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The Meaningful Money Personal Finance Podcast

Mar 18, 2016

Budget 2016

So, up until a couple of weeks before this budget, we were expecting pretty swingeing changes to the pension system. George backed off from that, at least for now. But he had some other announcements up his sleeve and we’ll take a look at those today,

I’ll be sticking to the personal finance related stuff, rather than messing about with duty on fags and, at the other end of the scale, with the macroeconomic stuff.

1 – Savings and Pensions

Firstly, the ISA allowance will be increased to £20,000 from April 2017, while staying at £15,240 for the coming tax year (16/17)

The big new announcement was the new Lifetime ISA (presumably to be called ‘LISA’) which will be introduced form April 2017.

It will be available for those aged between 18 and 40 on April 6th 2017. These people can contribute up to £4,000 per year, and this will be topped up by 25% by a government bonus at the end of the tax year. This is similar to pension tax relief for BR payers, but a bit different.

One can contribute to a LISA up to age 50, so maximum of 32 years from age 18.

32 years x £4,000 = £128,000, plus £32,000 of bonus, plus the growth on both – a useful su of money.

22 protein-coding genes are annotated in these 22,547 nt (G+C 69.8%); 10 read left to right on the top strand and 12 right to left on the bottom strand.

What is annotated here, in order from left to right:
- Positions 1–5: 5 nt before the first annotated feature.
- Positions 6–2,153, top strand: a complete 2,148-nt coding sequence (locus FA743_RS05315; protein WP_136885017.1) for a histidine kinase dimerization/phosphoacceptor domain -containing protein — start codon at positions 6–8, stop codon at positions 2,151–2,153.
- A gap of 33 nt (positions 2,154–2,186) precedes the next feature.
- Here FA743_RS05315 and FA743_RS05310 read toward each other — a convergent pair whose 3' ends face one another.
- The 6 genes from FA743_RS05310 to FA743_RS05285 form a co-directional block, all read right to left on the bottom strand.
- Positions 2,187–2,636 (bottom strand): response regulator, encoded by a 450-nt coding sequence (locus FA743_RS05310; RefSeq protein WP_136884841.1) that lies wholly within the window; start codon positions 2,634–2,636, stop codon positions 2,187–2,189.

The £4,000 limit will be included within the £20,000 overall ISA contribution limit, but you can transfer from other ISAs into a LISA to fund the £4k limit. Only one LISA per year is allowed per person.

Withdrawals can be made with no implications for:

  • house purchase deposit up to £450,000 or,
  • for retirement planning after age 60.

The LISA will be accessible at other times, but government bonus plus the growth on it must be returned, and a 5% exit penalty too – pretty swingeing.

I can see the LISA being a forerunner of a new kind of pension, with limited tax relief and some limited access before retirement – we’ll see.

There’s a really good factsheet here, produced by the Government, all about LISA and how she’ll work.

2 – Small business

Some good news for small business owners: Corporation tax is reducing to 17% by 2020 from the current 20% rate.

More importantly, Small Business Rate Relief is being overhauled from April 2017. Where the rateable value is less than £15,000 businesses will pay no business rates (the threshold is currently £6,000). The higher rate threshold is also rising from £18,000 to £51,000.

According to the Chancellor, this means that 600,000 businesses will pay no business rates, and 250,000 will pay less than they currently pay.

A small fillip for the self-employed too: Class 2 National Insurance contributions will be abolished (flat rate £2.80pw) from 2018

3 – Tax

There will be new rates of Capital Gains Tax introduced from April 2016. these will be 10% is the taxable gain falls in the Basic Rate Tax band, and 20% if it falls within the Higher Rate Tax band.

BUT, George said that “The old rates will be kept in place for gains on residential property and carried interest. That’s an 8% surcharge for residential property, clearly designed to encourage investing in companies over property.

If you’re wondering, carried interest is a share in the profits of alternative investments e.g. Private equity and hedge funds.


Of course there were many other announcements, but these are the key things for those interested in personal finance I reckon

Join the conversation

I love to read and respond to your comments, so please do join in and share. Question: What do you think of the Budget announcements? How do they affect you?